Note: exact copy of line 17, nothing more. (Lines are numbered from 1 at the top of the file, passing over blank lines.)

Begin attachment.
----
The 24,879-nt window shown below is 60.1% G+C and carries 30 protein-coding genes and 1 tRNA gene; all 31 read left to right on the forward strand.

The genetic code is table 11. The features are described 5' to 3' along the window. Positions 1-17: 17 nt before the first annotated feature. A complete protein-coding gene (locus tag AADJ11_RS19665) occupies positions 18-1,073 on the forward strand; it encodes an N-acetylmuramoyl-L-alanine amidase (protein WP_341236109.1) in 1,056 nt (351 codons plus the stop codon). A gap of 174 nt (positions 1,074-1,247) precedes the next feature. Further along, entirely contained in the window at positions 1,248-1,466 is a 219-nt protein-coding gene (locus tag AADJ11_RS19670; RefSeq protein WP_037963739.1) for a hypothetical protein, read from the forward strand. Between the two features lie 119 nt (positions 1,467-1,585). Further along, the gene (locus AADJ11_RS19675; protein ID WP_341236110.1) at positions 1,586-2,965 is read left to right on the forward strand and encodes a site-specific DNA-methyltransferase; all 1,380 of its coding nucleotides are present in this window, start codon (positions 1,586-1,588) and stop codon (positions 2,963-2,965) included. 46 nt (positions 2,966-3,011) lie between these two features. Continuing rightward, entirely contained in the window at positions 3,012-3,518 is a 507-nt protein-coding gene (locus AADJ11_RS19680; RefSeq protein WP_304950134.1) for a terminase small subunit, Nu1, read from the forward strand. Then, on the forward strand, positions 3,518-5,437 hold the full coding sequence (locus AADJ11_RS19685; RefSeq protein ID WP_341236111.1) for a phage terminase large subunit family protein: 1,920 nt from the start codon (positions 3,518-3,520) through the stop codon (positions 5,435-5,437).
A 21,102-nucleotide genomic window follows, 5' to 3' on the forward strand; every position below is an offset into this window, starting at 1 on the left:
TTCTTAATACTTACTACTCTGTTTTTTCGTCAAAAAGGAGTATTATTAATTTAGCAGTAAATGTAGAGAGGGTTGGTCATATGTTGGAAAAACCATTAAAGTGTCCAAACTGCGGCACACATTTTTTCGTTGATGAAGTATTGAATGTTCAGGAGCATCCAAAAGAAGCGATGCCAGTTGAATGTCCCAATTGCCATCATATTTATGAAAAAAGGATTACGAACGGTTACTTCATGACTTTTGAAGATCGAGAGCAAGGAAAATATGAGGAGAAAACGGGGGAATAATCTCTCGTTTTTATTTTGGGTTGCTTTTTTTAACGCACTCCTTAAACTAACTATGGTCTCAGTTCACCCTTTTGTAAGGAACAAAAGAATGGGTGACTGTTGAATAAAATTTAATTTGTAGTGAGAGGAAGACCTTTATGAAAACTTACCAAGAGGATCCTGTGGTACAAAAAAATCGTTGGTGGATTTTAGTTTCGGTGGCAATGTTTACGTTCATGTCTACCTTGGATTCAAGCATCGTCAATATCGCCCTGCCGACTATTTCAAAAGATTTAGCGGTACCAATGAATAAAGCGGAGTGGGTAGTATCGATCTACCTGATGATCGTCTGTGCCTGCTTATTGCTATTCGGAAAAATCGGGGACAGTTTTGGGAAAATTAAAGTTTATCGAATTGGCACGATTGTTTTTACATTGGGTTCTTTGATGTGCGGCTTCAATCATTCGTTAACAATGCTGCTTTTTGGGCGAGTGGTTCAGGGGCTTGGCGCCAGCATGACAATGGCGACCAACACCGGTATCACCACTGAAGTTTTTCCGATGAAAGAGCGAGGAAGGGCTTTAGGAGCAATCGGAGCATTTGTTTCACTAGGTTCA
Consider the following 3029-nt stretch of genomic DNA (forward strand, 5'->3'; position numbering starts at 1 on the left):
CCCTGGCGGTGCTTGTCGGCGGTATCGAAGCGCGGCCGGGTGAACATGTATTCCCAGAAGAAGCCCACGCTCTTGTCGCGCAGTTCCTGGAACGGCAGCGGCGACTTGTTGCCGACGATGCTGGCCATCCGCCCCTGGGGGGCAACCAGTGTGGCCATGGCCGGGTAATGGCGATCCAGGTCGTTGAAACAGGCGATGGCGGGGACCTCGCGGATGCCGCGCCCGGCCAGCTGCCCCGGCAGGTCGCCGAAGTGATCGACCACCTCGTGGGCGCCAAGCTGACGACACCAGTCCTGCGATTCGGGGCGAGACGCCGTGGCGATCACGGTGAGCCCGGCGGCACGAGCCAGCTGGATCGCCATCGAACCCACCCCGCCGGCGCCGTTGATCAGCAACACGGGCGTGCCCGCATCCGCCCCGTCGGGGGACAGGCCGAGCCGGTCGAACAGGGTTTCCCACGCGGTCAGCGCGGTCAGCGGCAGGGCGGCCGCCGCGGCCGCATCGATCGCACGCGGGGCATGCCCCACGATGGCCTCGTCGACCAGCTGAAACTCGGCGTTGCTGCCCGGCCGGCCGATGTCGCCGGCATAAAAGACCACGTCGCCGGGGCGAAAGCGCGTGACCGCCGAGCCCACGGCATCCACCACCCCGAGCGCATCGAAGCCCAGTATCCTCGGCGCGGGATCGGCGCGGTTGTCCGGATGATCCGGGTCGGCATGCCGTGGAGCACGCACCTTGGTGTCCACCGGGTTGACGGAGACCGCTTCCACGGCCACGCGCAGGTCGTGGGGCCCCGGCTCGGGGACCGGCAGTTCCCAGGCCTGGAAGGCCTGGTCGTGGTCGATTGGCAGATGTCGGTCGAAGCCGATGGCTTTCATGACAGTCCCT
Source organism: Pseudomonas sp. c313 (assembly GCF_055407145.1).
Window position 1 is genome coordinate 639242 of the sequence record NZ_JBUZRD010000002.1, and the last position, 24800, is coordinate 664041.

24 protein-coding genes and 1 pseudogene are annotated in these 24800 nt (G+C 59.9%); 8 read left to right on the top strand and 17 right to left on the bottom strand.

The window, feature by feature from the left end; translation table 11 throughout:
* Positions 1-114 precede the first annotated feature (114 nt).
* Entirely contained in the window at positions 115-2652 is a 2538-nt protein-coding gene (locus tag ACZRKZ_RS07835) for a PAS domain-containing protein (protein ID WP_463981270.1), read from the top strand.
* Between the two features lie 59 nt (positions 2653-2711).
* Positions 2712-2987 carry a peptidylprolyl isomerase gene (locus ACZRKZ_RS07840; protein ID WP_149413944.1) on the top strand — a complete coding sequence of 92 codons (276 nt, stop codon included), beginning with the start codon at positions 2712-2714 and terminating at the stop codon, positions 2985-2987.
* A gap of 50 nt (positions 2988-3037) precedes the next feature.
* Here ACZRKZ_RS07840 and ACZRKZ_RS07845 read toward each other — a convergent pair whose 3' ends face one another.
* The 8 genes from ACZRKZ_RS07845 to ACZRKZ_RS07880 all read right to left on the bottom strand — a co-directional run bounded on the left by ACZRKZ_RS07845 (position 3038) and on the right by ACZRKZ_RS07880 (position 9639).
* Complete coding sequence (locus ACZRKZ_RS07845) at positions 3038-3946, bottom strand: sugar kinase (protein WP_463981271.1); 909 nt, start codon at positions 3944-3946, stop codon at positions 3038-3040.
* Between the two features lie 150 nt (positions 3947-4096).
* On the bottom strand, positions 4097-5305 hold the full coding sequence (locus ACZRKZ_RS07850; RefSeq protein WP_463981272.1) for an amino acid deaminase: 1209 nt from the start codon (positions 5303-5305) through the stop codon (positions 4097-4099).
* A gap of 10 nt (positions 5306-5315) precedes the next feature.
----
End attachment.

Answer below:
* The 8 genes from ACZRKZ_RS07845 to ACZRKZ_RS07880 all read right to left on the bottom strand — a co-directional run bounded on the left by ACZRKZ_RS07845 (position 3038) and on the right by ACZRKZ_RS07880 (position 9639).